Most Florida couples who get a divorce do so before Social Security pays out. However, your ex-spouse can claim your Social Security retirement benefits and vice versa, depending on how long you were married and if they have their own benefits.
How does Social Security pay out after a divorce?
Most of the time, spouses are entitled to the other’s Social Security benefits – especially if they don’t have their own account to turn to. After a divorce, a former spouse may claim Social Security benefits based on the other party’s earnings history under a few conditions:
- They haven’t remarried
- They were married to you for at least 10 years
- Two years have passed since the divorce was finalized.
Former spouses can qualify for up to 50% of the benefit once both parties are eligible to start collecting. The idea is that the former spouse was supporting you during that work time, so they’re eligible.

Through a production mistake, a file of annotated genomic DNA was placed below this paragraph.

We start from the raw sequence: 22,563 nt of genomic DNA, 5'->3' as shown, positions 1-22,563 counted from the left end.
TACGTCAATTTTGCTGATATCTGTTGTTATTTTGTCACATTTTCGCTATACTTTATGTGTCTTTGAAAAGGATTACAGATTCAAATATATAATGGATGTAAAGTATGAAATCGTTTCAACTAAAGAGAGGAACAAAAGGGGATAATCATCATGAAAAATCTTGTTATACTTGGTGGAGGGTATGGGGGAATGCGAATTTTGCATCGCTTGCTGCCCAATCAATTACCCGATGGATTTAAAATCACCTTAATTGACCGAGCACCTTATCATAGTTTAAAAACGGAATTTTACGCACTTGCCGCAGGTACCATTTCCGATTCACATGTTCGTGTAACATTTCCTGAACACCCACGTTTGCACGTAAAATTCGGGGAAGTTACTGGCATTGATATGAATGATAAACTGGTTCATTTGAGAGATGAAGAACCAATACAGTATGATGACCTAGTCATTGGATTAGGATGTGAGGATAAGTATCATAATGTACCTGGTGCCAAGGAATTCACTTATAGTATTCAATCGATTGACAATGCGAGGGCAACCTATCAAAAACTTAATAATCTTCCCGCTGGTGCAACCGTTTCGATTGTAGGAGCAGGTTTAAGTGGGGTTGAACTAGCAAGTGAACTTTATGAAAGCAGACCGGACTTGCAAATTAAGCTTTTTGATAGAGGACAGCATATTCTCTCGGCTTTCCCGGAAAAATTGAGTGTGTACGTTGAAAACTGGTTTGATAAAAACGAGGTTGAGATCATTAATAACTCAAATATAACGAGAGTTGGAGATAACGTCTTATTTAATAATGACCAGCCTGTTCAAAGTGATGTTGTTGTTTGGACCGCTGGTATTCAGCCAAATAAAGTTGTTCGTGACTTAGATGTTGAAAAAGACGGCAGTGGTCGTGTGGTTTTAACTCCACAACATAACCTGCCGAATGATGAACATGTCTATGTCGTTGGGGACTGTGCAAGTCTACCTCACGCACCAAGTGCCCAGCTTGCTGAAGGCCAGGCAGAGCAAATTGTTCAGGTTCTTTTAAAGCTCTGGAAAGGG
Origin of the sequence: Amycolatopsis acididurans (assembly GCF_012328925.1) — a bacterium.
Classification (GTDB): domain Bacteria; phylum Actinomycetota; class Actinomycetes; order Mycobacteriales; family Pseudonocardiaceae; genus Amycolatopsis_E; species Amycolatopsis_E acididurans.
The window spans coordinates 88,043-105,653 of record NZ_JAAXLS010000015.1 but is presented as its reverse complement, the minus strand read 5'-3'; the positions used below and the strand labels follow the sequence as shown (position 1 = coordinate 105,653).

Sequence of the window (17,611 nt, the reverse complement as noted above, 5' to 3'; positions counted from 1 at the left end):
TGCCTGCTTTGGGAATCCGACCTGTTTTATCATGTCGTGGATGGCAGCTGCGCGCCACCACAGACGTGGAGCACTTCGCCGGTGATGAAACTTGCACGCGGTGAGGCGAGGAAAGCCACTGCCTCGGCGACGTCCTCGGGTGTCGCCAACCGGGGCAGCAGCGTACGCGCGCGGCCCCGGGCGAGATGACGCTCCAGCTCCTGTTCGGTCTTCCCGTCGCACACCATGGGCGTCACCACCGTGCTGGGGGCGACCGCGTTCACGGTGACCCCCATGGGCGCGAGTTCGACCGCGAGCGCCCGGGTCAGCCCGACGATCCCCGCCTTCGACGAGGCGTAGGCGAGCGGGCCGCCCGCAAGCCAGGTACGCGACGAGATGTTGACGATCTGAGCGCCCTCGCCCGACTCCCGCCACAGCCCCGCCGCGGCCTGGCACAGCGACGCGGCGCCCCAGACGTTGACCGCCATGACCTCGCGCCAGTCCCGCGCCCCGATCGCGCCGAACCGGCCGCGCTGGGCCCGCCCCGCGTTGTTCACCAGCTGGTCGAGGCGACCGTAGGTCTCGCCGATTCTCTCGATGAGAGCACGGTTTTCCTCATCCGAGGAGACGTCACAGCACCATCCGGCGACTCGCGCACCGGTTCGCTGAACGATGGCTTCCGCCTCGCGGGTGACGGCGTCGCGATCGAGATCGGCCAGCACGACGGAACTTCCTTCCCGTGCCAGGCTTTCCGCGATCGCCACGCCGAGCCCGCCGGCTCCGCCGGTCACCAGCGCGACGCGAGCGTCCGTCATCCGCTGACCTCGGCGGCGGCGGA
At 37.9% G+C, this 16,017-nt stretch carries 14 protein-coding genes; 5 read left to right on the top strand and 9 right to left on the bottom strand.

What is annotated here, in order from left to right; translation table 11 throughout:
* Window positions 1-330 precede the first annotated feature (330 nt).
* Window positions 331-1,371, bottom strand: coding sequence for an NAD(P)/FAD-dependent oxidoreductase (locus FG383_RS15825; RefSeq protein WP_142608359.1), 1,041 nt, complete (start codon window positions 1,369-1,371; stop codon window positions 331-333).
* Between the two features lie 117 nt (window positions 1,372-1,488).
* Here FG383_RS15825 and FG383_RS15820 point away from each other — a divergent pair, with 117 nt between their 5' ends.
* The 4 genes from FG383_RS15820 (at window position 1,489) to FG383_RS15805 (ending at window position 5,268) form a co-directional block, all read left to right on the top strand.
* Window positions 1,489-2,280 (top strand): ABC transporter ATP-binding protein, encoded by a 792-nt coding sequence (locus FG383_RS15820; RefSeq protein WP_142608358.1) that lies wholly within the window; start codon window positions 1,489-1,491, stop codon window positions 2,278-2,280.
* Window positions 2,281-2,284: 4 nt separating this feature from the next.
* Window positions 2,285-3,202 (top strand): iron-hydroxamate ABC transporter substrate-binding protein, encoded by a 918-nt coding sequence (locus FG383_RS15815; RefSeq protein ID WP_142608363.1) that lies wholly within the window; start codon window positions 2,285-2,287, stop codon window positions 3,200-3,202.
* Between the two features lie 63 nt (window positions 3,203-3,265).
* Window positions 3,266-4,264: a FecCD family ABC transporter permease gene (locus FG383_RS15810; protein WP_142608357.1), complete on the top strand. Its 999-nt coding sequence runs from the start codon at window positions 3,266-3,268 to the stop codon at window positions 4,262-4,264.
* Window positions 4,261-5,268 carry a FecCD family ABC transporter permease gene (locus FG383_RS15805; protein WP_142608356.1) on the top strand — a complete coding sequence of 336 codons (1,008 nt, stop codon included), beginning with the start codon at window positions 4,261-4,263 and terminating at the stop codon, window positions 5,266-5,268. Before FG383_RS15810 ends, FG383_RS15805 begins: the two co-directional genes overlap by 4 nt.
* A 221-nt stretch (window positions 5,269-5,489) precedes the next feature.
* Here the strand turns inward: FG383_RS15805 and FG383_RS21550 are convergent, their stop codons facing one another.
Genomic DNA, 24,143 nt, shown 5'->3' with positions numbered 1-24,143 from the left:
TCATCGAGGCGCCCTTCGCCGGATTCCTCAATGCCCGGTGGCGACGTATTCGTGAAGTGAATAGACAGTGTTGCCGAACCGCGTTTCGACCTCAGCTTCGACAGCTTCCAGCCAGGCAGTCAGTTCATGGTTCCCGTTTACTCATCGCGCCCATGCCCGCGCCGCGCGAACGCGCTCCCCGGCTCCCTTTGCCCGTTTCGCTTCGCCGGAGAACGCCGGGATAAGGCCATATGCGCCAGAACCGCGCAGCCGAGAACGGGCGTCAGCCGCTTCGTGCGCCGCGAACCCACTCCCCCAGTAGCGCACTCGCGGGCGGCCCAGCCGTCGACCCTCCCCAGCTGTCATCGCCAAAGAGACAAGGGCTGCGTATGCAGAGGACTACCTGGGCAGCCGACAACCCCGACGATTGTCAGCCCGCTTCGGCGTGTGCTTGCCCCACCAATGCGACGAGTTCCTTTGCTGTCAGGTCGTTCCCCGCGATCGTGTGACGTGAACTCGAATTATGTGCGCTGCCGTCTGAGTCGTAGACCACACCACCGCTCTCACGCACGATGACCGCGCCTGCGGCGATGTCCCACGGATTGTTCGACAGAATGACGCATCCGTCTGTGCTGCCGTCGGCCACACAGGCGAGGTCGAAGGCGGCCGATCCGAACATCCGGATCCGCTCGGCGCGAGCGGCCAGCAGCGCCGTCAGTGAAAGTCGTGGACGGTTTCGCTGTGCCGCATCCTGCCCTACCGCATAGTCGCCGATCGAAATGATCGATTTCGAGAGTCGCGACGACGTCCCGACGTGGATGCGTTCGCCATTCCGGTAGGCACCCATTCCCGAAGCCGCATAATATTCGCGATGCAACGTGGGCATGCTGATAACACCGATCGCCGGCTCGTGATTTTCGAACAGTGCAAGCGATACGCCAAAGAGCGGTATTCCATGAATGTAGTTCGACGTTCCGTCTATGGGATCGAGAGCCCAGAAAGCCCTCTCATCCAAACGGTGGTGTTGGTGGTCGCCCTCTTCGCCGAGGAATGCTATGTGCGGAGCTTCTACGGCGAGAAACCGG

Does an ex-spouse claiming the benefit reduce the original benefactor?
There’s a common misconception that claiming your former spouse’s Social Security benefit will reduce their checks. This isn’t true. It will have no effect whatsoever on their entitlements.
The person needs to be eligible for payouts from their Social Security account in order for the former spouse to claim the benefit. And again, the former spouse cannot claim their partner’s benefit if they already have one that would pay out higher.
Does Social Security need to be addressed during the divorce?
Since Social Security payouts and benefits are managed entirely by the Social Security Administration, it’s rare that the issue is addressed during divorce proceedings. However, it is something that you should think about.
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